The Elementary Rule in Trade Marks

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The elementary rule in trade‑marks

By

S J Tubrazy

The elementary rule in trade‑marks, in the language of Lord Langdale all the case of Perry v. Truefitt is that one man has no right to put off iris goods for sale as the goods of a rival trader, and he cannot, therefore, be allowed to use names, marks, letters or other indicia, by which he tray induce purchasers to believe that the goods which he is selling are the manufacture of another man. A man may mark his own manufacture, either by his name, or by using for the purpose of any symbol or emblem, however unmeaning in itself, and if such symbol or emblem comes by use to be recognized in trade as the mark of the goods of a particular person, no other trader has a right to stamp it upon his goods of a similar description.

Normally a trade‑mark will consist of a picture, symbol, label, word or words which the owner will give to his girds for distinguishing them from the similar ‑goods of others so that they are identified as his goods. However, to fulfil these attributes, his “trade‑mark” must be distinctive. In this paper I propose to first present before you some facets of this attribute of “distinctiveness”, particularly the interpretations of distinc­tiveness and then briefly refer to the grounds for rectification of the register wherein the trade‑mark is entered.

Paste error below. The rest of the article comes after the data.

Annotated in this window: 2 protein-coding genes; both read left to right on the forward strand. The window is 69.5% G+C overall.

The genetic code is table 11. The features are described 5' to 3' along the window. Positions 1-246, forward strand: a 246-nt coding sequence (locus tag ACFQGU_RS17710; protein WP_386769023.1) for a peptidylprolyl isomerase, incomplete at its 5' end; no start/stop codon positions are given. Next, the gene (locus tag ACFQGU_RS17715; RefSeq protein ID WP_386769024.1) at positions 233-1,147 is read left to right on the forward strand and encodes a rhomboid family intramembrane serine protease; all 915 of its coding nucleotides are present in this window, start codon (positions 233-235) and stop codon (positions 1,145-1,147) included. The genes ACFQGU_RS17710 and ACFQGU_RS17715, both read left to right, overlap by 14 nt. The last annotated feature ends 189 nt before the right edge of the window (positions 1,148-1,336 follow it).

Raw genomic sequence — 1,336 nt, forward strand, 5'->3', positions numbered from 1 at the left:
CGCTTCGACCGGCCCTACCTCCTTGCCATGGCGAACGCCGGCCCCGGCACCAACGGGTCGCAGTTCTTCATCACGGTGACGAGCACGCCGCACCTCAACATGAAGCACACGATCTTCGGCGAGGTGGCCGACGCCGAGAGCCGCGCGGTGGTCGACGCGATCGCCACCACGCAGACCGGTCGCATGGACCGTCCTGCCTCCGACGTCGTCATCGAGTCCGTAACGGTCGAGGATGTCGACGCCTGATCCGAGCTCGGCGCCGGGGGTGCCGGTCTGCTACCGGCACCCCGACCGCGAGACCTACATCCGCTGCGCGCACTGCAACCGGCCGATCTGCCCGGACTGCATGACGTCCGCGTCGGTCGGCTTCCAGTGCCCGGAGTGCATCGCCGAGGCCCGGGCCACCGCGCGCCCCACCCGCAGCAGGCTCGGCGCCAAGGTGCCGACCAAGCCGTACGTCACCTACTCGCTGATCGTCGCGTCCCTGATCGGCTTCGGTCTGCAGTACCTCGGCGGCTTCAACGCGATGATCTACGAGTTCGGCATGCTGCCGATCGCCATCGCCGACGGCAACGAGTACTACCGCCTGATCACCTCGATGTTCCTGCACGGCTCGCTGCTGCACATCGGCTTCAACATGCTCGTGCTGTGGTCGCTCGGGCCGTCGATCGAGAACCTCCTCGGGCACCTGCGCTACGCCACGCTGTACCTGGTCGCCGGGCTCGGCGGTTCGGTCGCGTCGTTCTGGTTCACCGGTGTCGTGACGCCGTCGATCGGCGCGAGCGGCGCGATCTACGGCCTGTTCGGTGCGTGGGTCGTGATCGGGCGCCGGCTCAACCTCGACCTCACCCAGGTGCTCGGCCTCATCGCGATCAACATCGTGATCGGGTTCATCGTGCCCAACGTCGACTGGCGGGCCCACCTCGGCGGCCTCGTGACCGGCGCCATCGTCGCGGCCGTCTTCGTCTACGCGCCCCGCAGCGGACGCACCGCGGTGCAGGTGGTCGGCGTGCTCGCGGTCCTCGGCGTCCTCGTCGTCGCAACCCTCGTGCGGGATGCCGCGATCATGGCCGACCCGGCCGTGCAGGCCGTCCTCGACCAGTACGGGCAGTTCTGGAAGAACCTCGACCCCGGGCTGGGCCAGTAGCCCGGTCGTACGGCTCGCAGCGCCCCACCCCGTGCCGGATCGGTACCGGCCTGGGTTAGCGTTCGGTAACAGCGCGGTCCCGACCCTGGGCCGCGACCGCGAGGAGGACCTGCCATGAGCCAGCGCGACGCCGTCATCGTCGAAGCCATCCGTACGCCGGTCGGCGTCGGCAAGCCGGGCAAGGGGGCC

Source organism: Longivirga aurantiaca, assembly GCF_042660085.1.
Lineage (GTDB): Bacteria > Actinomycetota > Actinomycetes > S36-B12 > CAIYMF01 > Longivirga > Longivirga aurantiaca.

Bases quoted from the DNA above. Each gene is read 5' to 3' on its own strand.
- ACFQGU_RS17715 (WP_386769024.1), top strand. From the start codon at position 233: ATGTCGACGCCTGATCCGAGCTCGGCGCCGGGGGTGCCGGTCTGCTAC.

The concept of “distinctiveness” in relation to trade marks as under­stood in the English Common Law countries today has its origin in the enactments of their Legislatures and the interpretations made from time to time by eminent Judges of those countries.

Lord Halsbury while intervreting the U. K. Acts of 1883 to 1886, in Perry Davis v. Harborb2said: “The word distinctive means distinguishing a particular person’s from somebody else’s goods not a quality attributed.

Elaborating the concept of distinctiveness Lord Russel, in the case of “The Canadian Shredded Wheat Co. Ltd. v. Kellog Co. of Canada Ltd.’ observed that “Distinctiveness must carry with it the feature that the goods distinguished are the goods manufactured by a particular person and by no other. A word or words to be really distinctive of a person’s good must generally speaking be incapable of application to the goods of any else”. While according to Lopez L. J. the meaning of the word “distinctive” I understand to be this, that it must be a mark or device of such a kind that in case of infringement it shall be clear what it is that is being infringed, and that the mark is something different from all other marks used in the same class of goods.

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